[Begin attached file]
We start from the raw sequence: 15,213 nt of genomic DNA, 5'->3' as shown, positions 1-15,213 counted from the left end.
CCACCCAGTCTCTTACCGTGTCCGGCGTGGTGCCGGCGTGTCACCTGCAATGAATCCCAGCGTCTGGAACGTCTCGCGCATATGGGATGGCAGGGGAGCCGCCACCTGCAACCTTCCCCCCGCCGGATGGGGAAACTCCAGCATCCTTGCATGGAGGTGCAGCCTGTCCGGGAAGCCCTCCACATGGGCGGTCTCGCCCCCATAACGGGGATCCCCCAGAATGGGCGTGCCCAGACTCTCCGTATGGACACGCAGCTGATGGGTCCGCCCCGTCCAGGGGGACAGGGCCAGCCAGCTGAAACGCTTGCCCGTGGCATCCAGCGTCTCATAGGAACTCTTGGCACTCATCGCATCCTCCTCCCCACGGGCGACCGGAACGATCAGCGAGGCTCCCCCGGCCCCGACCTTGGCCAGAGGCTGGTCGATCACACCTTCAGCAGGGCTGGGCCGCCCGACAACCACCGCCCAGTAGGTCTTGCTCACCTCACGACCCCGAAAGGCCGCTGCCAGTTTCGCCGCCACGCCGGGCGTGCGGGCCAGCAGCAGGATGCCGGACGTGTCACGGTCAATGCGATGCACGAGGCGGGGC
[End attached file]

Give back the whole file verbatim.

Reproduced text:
We start from the raw sequence: 15,213 nt of genomic DNA, 5'->3' as shown, positions 1-15,213 counted from the left end.
CCACCCAGTCTCTTACCGTGTCCGGCGTGGTGCCGGCGTGTCACCTGCAATGAATCCCAGCGTCTGGAACGTCTCGCGCATATGGGATGGCAGGGGAGCCGCCACCTGCAACCTTCCCCCCGCCGGATGGGGAAACTCCAGCATCCTTGCATGGAGGTGCAGCCTGTCCGGGAAGCCCTCCACATGGGCGGTCTCGCCCCCATAACGGGGATCCCCCAGAATGGGCGTGCCCAGACTCTCCGTATGGACACGCAGCTGATGGGTCCGCCCCGTCCAGGGGGACAGGGCCAGCCAGCTGAAACGCTTGCCCGTGGCATCCAGCGTCTCATAGGAACTCTTGGCACTCATCGCATCCTCCTCCCCACGGGCGACCGGAACGATCAGCGAGGCTCCCCCGGCCCCGACCTTGGCCAGAGGCTGGTCGATCACACCTTCAGCAGGGCTGGGCCGCCCGACAACCACCGCCCAGTAGGTCTTGCTCACCTCACGACCCCGAAAGGCCGCTGCCAGTTTCGCCGCCACGCCGGGCGTGCGGGCCAGCAGCAGGATGCCGGACGTGTCACGGTCAATGCGATGCACGAGGCGGGGC